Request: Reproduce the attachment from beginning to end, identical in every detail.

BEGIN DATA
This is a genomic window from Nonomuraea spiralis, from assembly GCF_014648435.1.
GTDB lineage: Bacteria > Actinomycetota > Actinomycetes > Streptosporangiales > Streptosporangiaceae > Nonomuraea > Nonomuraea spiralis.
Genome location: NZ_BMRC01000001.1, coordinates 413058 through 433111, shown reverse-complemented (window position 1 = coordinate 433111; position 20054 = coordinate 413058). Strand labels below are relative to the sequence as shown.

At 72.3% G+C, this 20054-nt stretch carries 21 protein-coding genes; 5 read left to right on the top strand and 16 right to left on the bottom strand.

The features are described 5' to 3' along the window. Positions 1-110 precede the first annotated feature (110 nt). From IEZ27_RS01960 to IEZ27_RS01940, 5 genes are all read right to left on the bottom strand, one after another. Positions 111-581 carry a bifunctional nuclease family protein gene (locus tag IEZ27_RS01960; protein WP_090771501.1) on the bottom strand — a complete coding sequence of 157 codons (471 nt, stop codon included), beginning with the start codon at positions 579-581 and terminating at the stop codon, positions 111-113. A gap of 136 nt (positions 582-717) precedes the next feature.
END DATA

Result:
This is a genomic window from Nonomuraea spiralis, from assembly GCF_014648435.1.
GTDB lineage: Bacteria > Actinomycetota > Actinomycetes > Streptosporangiales > Streptosporangiaceae > Nonomuraea > Nonomuraea spiralis.
Genome location: NZ_BMRC01000001.1, coordinates 413058 through 433111, shown reverse-complemented (window position 1 = coordinate 433111; position 20054 = coordinate 413058). Strand labels below are relative to the sequence as shown.

At 72.3% G+C, this 20054-nt stretch carries 21 protein-coding genes; 5 read left to right on the top strand and 16 right to left on the bottom strand.

The features are described 5' to 3' along the window. Positions 1-110 precede the first annotated feature (110 nt). From IEZ27_RS01960 to IEZ27_RS01940, 5 genes are all read right to left on the bottom strand, one after another. Positions 111-581 carry a bifunctional nuclease family protein gene (locus tag IEZ27_RS01960; protein WP_090771501.1) on the bottom strand — a complete coding sequence of 157 codons (471 nt, stop codon included), beginning with the start codon at positions 579-581 and terminating at the stop codon, positions 111-113. A gap of 136 nt (positions 582-717) precedes the next feature.